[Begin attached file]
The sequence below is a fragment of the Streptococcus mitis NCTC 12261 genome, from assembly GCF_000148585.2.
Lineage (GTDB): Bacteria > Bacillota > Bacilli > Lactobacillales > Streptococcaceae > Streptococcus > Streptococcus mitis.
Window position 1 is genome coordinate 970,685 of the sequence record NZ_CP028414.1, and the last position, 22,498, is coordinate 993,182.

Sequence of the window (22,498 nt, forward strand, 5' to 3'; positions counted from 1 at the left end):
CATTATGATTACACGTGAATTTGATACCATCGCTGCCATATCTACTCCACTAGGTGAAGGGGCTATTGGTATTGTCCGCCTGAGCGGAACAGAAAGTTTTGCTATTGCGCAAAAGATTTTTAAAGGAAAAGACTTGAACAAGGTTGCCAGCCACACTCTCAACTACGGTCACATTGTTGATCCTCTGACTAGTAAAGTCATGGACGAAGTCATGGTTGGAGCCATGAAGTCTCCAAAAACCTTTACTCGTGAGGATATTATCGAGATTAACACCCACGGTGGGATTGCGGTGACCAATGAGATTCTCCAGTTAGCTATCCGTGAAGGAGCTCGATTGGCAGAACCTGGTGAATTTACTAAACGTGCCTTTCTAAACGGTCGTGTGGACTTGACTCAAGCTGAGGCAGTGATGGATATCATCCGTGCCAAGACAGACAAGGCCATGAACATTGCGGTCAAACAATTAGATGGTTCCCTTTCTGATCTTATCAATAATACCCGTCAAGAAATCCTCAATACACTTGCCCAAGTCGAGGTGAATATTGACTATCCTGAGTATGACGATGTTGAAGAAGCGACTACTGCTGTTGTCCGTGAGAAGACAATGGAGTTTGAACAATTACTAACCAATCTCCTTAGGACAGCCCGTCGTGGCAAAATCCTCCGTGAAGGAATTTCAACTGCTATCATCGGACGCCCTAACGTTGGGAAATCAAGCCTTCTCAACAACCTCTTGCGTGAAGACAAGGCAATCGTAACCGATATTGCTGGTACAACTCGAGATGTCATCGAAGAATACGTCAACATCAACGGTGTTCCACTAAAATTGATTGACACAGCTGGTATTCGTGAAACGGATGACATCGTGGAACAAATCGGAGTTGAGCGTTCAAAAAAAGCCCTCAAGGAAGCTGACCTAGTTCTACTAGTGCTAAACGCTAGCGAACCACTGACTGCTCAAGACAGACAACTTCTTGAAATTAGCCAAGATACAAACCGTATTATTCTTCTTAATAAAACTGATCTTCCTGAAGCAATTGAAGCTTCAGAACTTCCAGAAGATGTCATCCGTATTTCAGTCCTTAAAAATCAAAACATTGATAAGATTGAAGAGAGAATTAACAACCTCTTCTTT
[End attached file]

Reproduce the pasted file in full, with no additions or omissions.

The sequence below is a fragment of the Streptococcus mitis NCTC 12261 genome, from assembly GCF_000148585.2.
Lineage (GTDB): Bacteria > Bacillota > Bacilli > Lactobacillales > Streptococcaceae > Streptococcus > Streptococcus mitis.
Window position 1 is genome coordinate 970,685 of the sequence record NZ_CP028414.1, and the last position, 22,498, is coordinate 993,182.

Sequence of the window (22,498 nt, forward strand, 5' to 3'; positions counted from 1 at the left end):
CATTATGATTACACGTGAATTTGATACCATCGCTGCCATATCTACTCCACTAGGTGAAGGGGCTATTGGTATTGTCCGCCTGAGCGGAACAGAAAGTTTTGCTATTGCGCAAAAGATTTTTAAAGGAAAAGACTTGAACAAGGTTGCCAGCCACACTCTCAACTACGGTCACATTGTTGATCCTCTGACTAGTAAAGTCATGGACGAAGTCATGGTTGGAGCCATGAAGTCTCCAAAAACCTTTACTCGTGAGGATATTATCGAGATTAACACCCACGGTGGGATTGCGGTGACCAATGAGATTCTCCAGTTAGCTATCCGTGAAGGAGCTCGATTGGCAGAACCTGGTGAATTTACTAAACGTGCCTTTCTAAACGGTCGTGTGGACTTGACTCAAGCTGAGGCAGTGATGGATATCATCCGTGCCAAGACAGACAAGGCCATGAACATTGCGGTCAAACAATTAGATGGTTCCCTTTCTGATCTTATCAATAATACCCGTCAAGAAATCCTCAATACACTTGCCCAAGTCGAGGTGAATATTGACTATCCTGAGTATGACGATGTTGAAGAAGCGACTACTGCTGTTGTCCGTGAGAAGACAATGGAGTTTGAACAATTACTAACCAATCTCCTTAGGACAGCCCGTCGTGGCAAAATCCTCCGTGAAGGAATTTCAACTGCTATCATCGGACGCCCTAACGTTGGGAAATCAAGCCTTCTCAACAACCTCTTGCGTGAAGACAAGGCAATCGTAACCGATATTGCTGGTACAACTCGAGATGTCATCGAAGAATACGTCAACATCAACGGTGTTCCACTAAAATTGATTGACACAGCTGGTATTCGTGAAACGGATGACATCGTGGAACAAATCGGAGTTGAGCGTTCAAAAAAAGCCCTCAAGGAAGCTGACCTAGTTCTACTAGTGCTAAACGCTAGCGAACCACTGACTGCTCAAGACAGACAACTTCTTGAAATTAGCCAAGATACAAACCGTATTATTCTTCTTAATAAAACTGATCTTCCTGAAGCAATTGAAGCTTCAGAACTTCCAGAAGATGTCATCCGTATTTCAGTCCTTAAAAATCAAAACATTGATAAGATTGAAGAGAGAATTAACAACCTCTTCTTT